Learn Ohm, by Yo La Tengo, on Guitar
This blog post is an easy guitar lesson for all beginners on how to play Ohm by Yo La Tengo on guitar.
Ohm Gets a 0/10 Difficulty Rating
Yo La Tengo is basically playing one chord throughout this entire song: The D chord. We'll just say that the chord system is D-G-A. It sounds coolest if you play it on electric guitar, though if you only had an acoustic guitar that'd work just fine. This tutorial is a pretty close arrangement of the song; In other words, what you'll learn in this tutorial will sound super close to the real thing..
What skills are required?
Though this tutorial is appropriate for you if you have little to no experience with guitar, you do need to know how to tune your guitar to successfully play it.
What are the benefits to learning Ohm?
There are three benefits: Learning the D chord, guitar strumming patterns, and dropped D tuning.
Practicing this song will help you become more familiar with both the D chord as well as guitar strumming patterns in general. The D chord is one of the big seven guitar chords (the guitar chords that can give you access to millions of songs, no joke). Guitar strumming patterns are widely used in popular rhythm guitar songs. Additionally, if you learn how to tune your guitar to the dropped D tuning like I show you in this tutorial, you'll have another skill that is super useful for electric guitar, as it is used in quite a few songs.
Recommended: Download the song
This tutorial is based off of the recorded version of Ohm. I strongly recommend downloading a MP3 copy of this song for yourself.
Getting familiar with the song
I am constantly surprised how much faster both my students as well as myself learn songs when we are truly, super in-the-know about them. The more familiar we are with the tune, the faster we learn.
One thing I have done a lot of in the past is simply listen to the song at the same time as I've looked at the sheet music. If this interests you, I've made a beautiful tab for this song.
Count on it: The more familiar you are with a song before you jump in, the faster you'll learn it. Try listening to the song a bunch of times before doing the rest of this tutorial. It'll help, I promise!
Learn the guitar part
Guitar part overview
As I mentioned, this arrangement of the song has only one chord and one strumming pattern. As long as you can play this one chord and can strum this one strumming pattern, you're set to play this song. Easy!
For those Yo La Tengo purists out there, I would also like to note that what I'm going to show you how to play is an arrangement. Arrangements are not note-for-note. That being said, what you'll learn will sound excellent if you play along to the recording.
How to play the chord and the strumming Pattern
For your convenience, I've left the times in the video when I show you the chord and the strumming pattern:
- Learning the chord: 2:26
- Learning the strumming pattern: 4:19
Drop D Tuning
Learn Standard Tuning First
To tune your guitar to Drop D tuning, you must first be able to tune your guitar to standard tuning. My suggestion is to watch this video first:
Learn Drop D Tuning Next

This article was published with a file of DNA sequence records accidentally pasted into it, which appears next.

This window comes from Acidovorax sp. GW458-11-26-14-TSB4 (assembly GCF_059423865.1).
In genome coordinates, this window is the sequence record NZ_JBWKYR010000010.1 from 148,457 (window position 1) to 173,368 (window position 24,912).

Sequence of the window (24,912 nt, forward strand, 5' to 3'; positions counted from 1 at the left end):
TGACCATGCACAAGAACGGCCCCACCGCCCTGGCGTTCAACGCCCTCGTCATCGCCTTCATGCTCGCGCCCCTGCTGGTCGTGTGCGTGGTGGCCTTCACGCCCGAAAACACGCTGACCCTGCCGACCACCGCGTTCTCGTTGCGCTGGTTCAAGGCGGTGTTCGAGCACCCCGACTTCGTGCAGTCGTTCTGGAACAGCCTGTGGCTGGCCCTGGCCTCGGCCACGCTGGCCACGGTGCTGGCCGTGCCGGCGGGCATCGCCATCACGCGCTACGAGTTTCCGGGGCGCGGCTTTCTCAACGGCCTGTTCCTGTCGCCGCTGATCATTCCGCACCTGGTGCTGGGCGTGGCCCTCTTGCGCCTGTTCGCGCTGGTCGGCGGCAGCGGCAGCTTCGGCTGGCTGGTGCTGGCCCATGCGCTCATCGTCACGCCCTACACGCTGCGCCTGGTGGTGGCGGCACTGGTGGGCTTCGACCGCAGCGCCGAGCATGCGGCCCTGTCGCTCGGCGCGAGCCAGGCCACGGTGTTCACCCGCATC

After you feel comfortable with standard tuning, tuning to Drop D is a breeze. Once again, go to 7:32 in the tutorial video, and I explain drop D tuning for you:
Put it all together
If you can play the strumming pattern and the chord along with the song, you've got it! Congratulations!
"Do you have any POV photos of the D chord? I'd like a closer look."
"My D chord sounds terrible!!!"
Okay, the D chord is... a little challenging for a lot of beginners. This happens, it's common, and it's okay. That being said, here are some technical suggestions to help you play this chord better:
- Play on your fingertips, only. Imagine you're playing with a claw. Conversely, try not to be on the pads of your fingers.
- Cut your fingernails.
- Try to be as close to the frets as you can. This will help you get a clearer sound.
- The thinnest string, the string closest to the floor, might not sound great right now. Be good to yourself and allow that string to remain muted until you become more familiar with it.
- If you can get three strings of this chord sounding good, that's good enough. Be good to yourself and relax if the chord doesn't sound all that great right now. If you enjoy playing guitar enough and stick with it, this problem will solve itself over time.
"The strumming is hard and I can't play along with the song."
Play the strumming pattern at three tempos. Playing at slower and faster tempos gets you ready for playing the real thing. One workflow that might be incredibly helpful for you is the Capo 10 workflow.
"I can't hear the song!"
Turn the volume of the song up slightly louder than your guitar and use headphones. The most decrepit pair of headphones is far better than most computer speakers. By the way, if you're an audiophile, my recommendation would be the Audio-Technica ATH-M40.
"I can't hear just the guitar when I play along to the song."
I've made an audio loop pack of Ohm that has a two minute loop of just the guitar part. If you want more than just a loop, you can get an entire learning pack of this song which includes a high resolution photo of a D chord at two different angles, a beautiful chord sheet, and the audio loop pack for cheaper than if you bought them all separately.
"When is it time for me to move onto a new song?"
Here's a thought for you: When you can play along with the recorded version of this song from start to finish without a single thought entering your mind, you're ready for a new song.